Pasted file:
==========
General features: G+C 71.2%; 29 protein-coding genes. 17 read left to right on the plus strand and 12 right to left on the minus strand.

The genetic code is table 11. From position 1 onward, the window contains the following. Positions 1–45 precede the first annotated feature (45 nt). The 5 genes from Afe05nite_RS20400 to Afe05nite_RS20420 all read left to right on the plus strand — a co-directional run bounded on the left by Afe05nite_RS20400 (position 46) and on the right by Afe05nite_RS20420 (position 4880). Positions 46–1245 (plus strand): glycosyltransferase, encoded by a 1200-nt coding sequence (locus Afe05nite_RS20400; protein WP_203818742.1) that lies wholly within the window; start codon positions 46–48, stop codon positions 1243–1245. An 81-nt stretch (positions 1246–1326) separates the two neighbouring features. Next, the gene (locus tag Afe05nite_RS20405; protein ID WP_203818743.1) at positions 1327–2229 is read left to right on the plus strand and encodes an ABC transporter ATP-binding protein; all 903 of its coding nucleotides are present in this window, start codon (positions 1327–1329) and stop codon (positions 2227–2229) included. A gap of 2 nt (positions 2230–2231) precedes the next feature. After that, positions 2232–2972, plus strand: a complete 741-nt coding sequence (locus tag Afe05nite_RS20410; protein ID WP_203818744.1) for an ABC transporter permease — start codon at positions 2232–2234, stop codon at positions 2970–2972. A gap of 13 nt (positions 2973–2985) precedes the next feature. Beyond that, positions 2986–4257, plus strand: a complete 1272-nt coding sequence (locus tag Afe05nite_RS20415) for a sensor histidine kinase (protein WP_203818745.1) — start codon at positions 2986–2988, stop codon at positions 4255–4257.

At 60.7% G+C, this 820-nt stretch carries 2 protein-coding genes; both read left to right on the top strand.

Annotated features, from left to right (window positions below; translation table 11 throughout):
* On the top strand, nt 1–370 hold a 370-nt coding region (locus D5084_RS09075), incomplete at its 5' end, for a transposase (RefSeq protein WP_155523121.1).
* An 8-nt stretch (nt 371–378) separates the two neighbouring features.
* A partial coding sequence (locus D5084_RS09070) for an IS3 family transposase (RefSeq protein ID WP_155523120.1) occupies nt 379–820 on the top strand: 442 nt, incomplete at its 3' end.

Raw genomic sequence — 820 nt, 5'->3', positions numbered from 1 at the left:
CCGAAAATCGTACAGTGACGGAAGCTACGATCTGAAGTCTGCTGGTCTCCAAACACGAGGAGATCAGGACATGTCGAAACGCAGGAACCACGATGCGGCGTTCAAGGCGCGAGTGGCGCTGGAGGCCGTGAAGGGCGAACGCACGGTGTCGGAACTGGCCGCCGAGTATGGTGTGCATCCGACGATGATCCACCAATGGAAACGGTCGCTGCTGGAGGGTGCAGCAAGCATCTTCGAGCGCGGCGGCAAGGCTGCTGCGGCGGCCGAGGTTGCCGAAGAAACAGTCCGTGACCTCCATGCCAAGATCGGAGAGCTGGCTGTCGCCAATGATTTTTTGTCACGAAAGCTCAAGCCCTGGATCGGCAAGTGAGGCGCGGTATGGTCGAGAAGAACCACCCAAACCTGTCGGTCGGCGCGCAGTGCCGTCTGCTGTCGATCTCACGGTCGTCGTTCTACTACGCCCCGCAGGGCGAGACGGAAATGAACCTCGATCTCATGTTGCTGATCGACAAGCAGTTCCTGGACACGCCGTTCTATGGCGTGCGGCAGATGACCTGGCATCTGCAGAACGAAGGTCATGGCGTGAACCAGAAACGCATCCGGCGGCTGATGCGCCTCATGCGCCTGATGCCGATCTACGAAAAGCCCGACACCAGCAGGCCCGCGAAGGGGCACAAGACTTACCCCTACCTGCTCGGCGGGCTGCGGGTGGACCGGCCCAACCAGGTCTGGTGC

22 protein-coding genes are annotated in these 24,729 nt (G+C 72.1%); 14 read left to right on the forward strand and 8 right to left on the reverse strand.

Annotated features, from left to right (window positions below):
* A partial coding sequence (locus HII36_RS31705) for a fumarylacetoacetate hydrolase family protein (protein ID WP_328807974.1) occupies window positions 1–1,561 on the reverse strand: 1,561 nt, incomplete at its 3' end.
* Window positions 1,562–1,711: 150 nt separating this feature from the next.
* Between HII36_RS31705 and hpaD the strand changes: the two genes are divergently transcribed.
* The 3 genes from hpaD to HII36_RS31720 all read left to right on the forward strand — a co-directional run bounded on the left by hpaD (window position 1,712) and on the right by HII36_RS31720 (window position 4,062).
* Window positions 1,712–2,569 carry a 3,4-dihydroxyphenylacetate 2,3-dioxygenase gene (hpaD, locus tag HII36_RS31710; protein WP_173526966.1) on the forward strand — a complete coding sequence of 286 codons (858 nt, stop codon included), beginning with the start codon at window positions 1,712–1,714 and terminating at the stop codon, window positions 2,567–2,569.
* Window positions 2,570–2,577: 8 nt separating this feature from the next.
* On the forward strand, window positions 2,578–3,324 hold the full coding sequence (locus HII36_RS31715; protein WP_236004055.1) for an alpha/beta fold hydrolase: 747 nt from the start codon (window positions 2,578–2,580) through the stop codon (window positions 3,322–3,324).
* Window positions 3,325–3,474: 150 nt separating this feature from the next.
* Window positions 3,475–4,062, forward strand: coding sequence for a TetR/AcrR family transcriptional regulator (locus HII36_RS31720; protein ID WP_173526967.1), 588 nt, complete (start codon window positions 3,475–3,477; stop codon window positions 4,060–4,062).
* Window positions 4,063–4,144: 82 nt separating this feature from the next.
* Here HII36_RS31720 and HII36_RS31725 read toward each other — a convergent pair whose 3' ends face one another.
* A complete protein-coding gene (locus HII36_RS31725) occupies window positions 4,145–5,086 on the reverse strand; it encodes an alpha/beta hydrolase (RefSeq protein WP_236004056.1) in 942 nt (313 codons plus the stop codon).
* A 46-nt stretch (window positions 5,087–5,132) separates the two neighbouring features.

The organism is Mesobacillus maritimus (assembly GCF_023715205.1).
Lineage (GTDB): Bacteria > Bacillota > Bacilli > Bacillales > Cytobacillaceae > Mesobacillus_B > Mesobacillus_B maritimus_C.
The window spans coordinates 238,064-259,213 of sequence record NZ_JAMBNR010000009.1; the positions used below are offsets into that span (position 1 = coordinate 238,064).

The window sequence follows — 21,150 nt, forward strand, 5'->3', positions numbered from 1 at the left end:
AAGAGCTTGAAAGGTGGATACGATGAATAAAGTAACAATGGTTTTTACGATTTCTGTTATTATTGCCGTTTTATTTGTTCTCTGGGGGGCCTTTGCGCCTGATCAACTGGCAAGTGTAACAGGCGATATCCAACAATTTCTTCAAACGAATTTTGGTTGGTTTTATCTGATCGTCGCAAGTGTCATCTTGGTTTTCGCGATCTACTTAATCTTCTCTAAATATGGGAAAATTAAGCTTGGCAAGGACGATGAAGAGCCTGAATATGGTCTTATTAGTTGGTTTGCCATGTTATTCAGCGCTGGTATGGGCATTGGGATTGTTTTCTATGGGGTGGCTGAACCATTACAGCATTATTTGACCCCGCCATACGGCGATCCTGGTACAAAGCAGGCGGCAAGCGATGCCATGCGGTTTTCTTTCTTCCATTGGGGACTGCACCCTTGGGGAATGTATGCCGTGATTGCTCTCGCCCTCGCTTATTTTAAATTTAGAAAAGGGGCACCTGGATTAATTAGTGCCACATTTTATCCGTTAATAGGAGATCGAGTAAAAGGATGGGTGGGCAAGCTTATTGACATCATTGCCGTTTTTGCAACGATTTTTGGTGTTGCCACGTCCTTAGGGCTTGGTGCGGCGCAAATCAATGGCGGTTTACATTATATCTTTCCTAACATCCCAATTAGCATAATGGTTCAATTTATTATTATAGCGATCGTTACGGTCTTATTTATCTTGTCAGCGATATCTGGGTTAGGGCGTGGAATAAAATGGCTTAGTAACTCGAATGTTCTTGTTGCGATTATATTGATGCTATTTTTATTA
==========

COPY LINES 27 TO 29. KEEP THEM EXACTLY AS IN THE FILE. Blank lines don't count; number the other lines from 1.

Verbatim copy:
The window spans coordinates 238,064-259,213 of sequence record NZ_JAMBNR010000009.1; the positions used below are offsets into that span (position 1 = coordinate 238,064).

The window sequence follows — 21,150 nt, forward strand, 5'->3', positions numbered from 1 at the left end:
AAGAGCTTGAAAGGTGGATACGATGAATAAAGTAACAATGGTTTTTACGATTTCTGTTATTATTGCCGTTTTATTTGTTCTCTGGGGGGCCTTTGCGCCTGATCAACTGGCAAGTGTAACAGGCGATATCCAACAATTTCTTCAAACGAATTTTGGTTGGTTTTATCTGATCGTCGCAAGTGTCATCTTGGTTTTCGCGATCTACTTAATCTTCTCTAAATATGGGAAAATTAAGCTTGGCAAGGACGATGAAGAGCCTGAATATGGTCTTATTAGTTGGTTTGCCATGTTATTCAGCGCTGGTATGGGCATTGGGATTGTTTTCTATGGGGTGGCTGAACCATTACAGCATTATTTGACCCCGCCATACGGCGATCCTGGTACAAAGCAGGCGGCAAGCGATGCCATGCGGTTTTCTTTCTTCCATTGGGGACTGCACCCTTGGGGAATGTATGCCGTGATTGCTCTCGCCCTCGCTTATTTTAAATTTAGAAAAGGGGCACCTGGATTAATTAGTGCCACATTTTATCCGTTAATAGGAGATCGAGTAAAAGGATGGGTGGGCAAGCTTATTGACATCATTGCCGTTTTTGCAACGATTTTTGGTGTTGCCACGTCCTTAGGGCTTGGTGCGGCGCAAATCAATGGCGGTTTACATTATATCTTTCCTAACATCCCAATTAGCATAATGGTTCAATTTATTATTATAGCGATCGTTACGGTCTTATTTATCTTGTCAGCGATATCTGGGTTAGGGCGTGGAATAAAATGGCTTAGTAACTCGAATGTTCTTGTTGCGATTATATTGATGCTATTTTTATTA